And yet. . . either Ptolemy, Nearchus, and the other writers at the time had prodigious memories, kept rigorous notes, or something of the sort existed. Alexander could certainly have seen the utility of a daily record, witness

Those damnable _bematistae_, professional walker/surveyors dropping beads into holders and monitoring, day by day, how far the army traveled. Would Al stop there?

Second, the official HISTORIAN, as differentiated from the official secretary: Aristotle's nephew, Callisthenes of Olynthus.

Callisthenes was allowed personal, friendly access to Alexander and apparently some degree of privileged access to his councils and person.

He is often considered to be the source of Alexander's official line, for example, the legend of Alexander's descent from the god Zeus and the events at Siwa.

On the other hand, he not only quarrelled with Alexander in the year 327 but was EXECUTED after Alexander began instituting the _proskyneisis_ into the royal cult.

Whether that meant that Alexander's peccadilloes or other little faults (like the murder of his friend Cleitus) made into the history before Callisthenes made it to the headsman's block is uncertain.

Supposedly, for people who want to toss out ancient evidence, that made every "peripatetic" (read: influenced by Aristotle) irrevocably hostile.

It is true that Alexander and Aristotle stopped writing as politely to each other as they used to.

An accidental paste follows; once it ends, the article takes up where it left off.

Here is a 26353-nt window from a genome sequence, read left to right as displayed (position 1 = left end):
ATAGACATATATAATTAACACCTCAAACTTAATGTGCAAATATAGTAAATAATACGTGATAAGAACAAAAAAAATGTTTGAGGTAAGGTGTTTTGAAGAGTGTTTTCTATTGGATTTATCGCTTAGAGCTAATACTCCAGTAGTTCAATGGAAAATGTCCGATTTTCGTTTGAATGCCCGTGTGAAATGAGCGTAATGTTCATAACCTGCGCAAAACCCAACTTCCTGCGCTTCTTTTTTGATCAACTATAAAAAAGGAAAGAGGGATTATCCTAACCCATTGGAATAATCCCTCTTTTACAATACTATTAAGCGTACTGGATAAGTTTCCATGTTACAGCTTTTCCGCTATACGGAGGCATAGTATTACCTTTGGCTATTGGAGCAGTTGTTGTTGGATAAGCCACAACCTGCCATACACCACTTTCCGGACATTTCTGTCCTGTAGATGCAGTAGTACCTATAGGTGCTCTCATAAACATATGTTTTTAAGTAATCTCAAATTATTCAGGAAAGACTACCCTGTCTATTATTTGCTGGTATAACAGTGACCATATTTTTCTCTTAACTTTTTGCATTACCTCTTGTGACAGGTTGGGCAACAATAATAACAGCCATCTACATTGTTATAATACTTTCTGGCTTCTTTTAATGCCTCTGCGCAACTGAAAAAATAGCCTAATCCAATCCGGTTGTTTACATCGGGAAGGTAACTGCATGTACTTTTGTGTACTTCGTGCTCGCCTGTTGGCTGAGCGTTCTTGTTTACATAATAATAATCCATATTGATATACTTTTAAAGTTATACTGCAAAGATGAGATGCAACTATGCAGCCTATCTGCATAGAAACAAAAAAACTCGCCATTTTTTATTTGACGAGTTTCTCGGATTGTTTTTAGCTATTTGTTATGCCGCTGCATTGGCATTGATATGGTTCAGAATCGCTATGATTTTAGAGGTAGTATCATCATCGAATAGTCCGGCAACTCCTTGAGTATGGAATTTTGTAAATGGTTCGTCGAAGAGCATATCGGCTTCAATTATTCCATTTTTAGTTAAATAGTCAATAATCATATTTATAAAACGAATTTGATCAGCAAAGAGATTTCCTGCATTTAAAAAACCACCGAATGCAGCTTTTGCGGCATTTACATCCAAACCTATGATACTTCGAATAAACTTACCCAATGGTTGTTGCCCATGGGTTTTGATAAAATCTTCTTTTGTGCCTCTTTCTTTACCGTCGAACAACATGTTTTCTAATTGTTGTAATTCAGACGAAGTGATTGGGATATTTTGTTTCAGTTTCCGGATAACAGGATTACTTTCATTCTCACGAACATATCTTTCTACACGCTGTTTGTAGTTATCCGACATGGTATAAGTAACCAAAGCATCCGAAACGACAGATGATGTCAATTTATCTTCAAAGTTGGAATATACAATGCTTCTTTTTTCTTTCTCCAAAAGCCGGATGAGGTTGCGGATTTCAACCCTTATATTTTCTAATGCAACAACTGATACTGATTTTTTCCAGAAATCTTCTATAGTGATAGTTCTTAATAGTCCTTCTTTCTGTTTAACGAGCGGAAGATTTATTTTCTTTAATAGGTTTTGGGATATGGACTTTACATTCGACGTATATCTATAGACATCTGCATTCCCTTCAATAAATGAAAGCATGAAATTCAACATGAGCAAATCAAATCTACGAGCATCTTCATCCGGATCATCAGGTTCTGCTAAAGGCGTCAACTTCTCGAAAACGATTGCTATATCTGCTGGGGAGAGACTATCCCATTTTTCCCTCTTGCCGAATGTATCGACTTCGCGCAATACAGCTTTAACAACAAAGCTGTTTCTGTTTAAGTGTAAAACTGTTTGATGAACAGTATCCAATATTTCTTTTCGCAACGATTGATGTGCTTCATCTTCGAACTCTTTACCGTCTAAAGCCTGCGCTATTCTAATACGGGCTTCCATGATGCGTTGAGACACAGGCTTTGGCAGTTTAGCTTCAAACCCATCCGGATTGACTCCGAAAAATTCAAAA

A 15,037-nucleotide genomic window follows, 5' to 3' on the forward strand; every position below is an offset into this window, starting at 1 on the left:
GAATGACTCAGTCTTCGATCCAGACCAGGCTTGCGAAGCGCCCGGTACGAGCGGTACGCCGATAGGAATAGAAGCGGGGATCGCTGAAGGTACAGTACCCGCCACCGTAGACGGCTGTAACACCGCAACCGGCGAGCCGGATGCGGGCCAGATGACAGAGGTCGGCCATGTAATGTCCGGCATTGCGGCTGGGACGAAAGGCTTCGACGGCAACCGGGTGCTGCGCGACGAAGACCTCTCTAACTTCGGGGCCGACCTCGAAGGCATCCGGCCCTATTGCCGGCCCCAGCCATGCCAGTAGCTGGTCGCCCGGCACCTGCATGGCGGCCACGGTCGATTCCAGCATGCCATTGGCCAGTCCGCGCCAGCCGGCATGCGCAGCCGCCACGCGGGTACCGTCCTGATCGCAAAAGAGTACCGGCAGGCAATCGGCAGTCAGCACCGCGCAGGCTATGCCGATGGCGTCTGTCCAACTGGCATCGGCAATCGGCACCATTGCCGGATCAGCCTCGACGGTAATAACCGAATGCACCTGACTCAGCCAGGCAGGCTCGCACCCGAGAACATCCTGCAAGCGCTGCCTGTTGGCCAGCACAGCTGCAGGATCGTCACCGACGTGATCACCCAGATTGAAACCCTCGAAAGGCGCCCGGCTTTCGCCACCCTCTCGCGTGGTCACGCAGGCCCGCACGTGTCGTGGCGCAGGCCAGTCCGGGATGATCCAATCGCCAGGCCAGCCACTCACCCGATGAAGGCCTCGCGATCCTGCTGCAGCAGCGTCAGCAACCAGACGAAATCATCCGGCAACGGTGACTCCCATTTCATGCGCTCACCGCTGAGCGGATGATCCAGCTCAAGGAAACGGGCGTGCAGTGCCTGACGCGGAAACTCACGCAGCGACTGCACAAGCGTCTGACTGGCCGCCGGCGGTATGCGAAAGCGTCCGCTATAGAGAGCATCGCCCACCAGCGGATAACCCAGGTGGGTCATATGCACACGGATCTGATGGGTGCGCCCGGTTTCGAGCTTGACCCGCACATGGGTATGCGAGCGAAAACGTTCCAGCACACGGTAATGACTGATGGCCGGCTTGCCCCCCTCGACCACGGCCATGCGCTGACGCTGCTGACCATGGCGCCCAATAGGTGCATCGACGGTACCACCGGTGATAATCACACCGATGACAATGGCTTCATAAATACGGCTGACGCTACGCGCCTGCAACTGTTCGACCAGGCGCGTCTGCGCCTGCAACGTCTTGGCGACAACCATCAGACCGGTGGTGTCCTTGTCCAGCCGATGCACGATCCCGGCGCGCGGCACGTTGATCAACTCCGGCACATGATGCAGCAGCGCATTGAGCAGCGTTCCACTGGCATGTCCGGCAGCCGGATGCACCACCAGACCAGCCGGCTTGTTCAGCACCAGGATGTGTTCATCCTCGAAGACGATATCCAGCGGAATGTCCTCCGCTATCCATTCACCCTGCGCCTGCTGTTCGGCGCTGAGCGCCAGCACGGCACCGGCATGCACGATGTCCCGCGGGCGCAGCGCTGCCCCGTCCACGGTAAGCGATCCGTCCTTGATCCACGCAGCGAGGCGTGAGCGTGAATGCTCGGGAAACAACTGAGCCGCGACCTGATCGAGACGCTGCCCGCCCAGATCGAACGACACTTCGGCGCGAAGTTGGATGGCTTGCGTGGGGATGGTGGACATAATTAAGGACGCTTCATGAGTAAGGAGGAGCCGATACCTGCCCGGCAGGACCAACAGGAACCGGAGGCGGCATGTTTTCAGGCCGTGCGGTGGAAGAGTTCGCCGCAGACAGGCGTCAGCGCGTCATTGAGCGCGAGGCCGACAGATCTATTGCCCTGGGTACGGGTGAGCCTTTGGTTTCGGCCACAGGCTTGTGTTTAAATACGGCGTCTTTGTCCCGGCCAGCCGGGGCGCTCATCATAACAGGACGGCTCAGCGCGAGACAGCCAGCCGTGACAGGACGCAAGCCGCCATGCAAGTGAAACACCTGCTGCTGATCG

Finally, a book CLAIMED to be Callisthenes' has devolved into what we call "the Alexander Romance (read: historical novel) of Pseudo (read: false)-Callisthenes. This is the book, a real best seller in the Middle Ages, that has

Alexander going to the bottom of the sea in the glass barrel, supposedly to see if there were new worlds to conquer. He supposedly saw a sea-serpent 90 feet long and merfolk, and returned saying "It's just like life up here, down there."

Alexander, on a similar mission, taking his voyage to heaven in a chariot drawn by griffins, which he directed by holding out animal livers on the end of his sarissa in front of them. He was doing just fin e until some angels (YES, Angels), told him that it wasn't the time yet.

Did anybody else's ears prick up when I mentioned Callisthenes' home town?

Callisthenes was replaced by the more pliable Chares, previously Alexander's events manager, who was even more well-informed than Callisthenes about what was going on in Alexander's headquarters.

We know that OTHER students of Aristotle accompanied the army, men taught by Aristotle that to learn about the physical world one needed to pick up things and look at them and start deducing things. They c ollected samples of the new plants and animals encountered and sent them back to Greece (remember An Elephant for Aristotle?), and their notes and samples were the foundation of people such as Aristotle's and Theophrastus' s (c. 372/69-288/5) works on zoology and botany. None too useful on the surface, but perhaps the most altruistic results of Alexander's zeal for publicity).

Then, there were the "semi-official" records, memoirs written by people with a stake in what had happened.